It’s Definitely Hot Something
Cartoons offer better logic than Hot Pursuit. Maybe Hot Pursuit is meant to be a cartoon. Either way, it’s not entertaining – more like annoying in practice.
There is a need for a female buddy action comedy. It would be a welcome reprieve. This is not the one. Mixed up in this slew of gunfights and bus chases is Reese Witherspoon, best set aside for plucky, derivative romantic comedies. Here she’s a not-so-believable, implausibly by-the-books cop transporting a spoiled widow of a drug kingpin – Sofia Vergara, hardly stretching herself from her pompous, materialistic Modern Family role. Obviously, these incompatible people clash.
Cue an endless stream of arguments, screaming, and double crosses. There are times where the two bond, then they don’t, then they won’t; it’s tiring. If Hot Pursuit is supposed to juxtapose this traditionally male dominated genre, then soaking the movie with emotional swings, blabber about shoes, and sexually teasing lesbianism with the stars is probably is not the way to do it. But, two male writers penned this one – so the women are moody, talk about clothing, and share a lip lock. Surprise.
Witherspoon and Vergara are less characters than they are stereotypes, Vegara with her screeching Colombian flair and Witherspoon concocting a broken, polite Southern accent for the entirety. Spending 87 minutes with these two as they expand on feminine hygiene issues and continually handcuff each other is not a comedic laugh riot. At the helm is director Anne Fletcher who turned Barbara Streisand insufferable in Guilt Trip and languished over romantic contrivance in The Proposal. Hot Pursuit does not fall particularly far from either as it descends ever downward.
The film has no vibrancy, and the immediate energy it intends to produce from Witherspoon’s goofy character is non-existent. Hot Pursuit is DOA. Vegara is of no help either. Blame typecasting for that. Adventures peak with a bus chase, a cleanly choreographed bit of action cinema through – what else? – a construction zone. All of the elderly on the out of control tour bus seem to be enjoying their part. Good for them. Everything left in Hot Pursuit is either a gun stand-off, disagreement, or plodding, predictable cliché. What acts as a final scene contradicts what comes before, purely for the sake of a happy ending. Can’t let the audience go home disappointed, but by then it’s too late anyway.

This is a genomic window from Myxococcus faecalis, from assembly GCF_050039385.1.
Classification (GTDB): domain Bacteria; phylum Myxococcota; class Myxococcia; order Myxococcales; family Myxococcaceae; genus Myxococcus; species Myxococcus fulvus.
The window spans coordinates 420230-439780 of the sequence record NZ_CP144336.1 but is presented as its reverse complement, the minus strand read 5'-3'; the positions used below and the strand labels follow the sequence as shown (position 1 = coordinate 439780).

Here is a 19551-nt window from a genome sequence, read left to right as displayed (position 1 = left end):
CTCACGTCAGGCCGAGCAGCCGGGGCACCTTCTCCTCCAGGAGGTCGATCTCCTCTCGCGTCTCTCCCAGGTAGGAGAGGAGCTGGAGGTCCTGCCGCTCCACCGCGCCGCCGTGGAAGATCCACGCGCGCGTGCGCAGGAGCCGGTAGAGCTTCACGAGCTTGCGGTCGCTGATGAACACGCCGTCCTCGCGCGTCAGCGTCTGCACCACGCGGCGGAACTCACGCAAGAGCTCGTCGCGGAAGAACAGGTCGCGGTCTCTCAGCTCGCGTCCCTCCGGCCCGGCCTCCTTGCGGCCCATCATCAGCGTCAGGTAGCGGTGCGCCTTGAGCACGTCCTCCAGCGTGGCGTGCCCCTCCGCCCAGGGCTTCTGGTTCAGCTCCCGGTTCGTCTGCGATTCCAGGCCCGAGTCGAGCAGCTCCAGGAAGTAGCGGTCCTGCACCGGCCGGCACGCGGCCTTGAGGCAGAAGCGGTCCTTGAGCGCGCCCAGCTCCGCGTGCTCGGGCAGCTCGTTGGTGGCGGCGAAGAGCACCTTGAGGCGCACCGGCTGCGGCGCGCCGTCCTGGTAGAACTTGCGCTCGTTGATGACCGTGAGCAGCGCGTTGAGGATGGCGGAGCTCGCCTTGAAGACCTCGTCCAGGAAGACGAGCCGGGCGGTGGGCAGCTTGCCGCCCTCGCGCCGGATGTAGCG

If Hot Pursuit can have any claim to success, it’s being shot on film when most movies of this nature lean digital. A thin veneer of grain is nearly imperceptible. Warner’s encode does appear to struggle in spots. Mid-range moments tend to create a haze of compression, if to minimal detriment. The loss of fidelity seems minor and filtering is unseen. One night sequence is questionable with smooth faces, although green screen effects are a likely culprit.
Mostly, Hot Pursuit carries excellent facial definition. Up close, both actresses are well defined. Detail on clothes are resolved. Exteriors perform equally well.
Imagery is best described as perky, well lit with hefty contrast. Colors are lean with a dash of saturation included to bolster primaries. Witherspoon wears a red dress for the second half which shows off some color. Flesh tones are pleasingly natural.
When night falls, black levels become imperative. They work. Density is firm and shadow details are preserved. At their peak output in the back of a truck (the same scene where skin appears smoothed), the image loses nothing in terms of depth.
Gunfire is nicely placed in a routine 5.1 mix, scattering across the rears in an early shoot out. A bit of low-end assistance adds some depth. Other singular shots later carry more prominence, hitting the LFE forcefully to accentuate their use. The bus sequence features some engine tracking plus a few thuds.
The main focus here is music which has tremendous spread across the soundfield. If the goal was to sell soundtracks, then it would be difficult to make the musical selections any stronger. At a party deep into the third act, ambiance sprouts up to sell the space. It works.
Extras are pitifully thin and named even worse. Please never let “Womance” become a thing, especially based on this three minute marketing fest of a featurette. Say What? is a line flub gag reel, most of it new outside of the end credits which also produce a string of on-set gags. Action Like a Lady spends two minutes on stunts. An alternate ending barely makes sense.
Click on the images below for full resolution screen captures taken directly from the Blu-ray. Images have not been altered in any way during the process.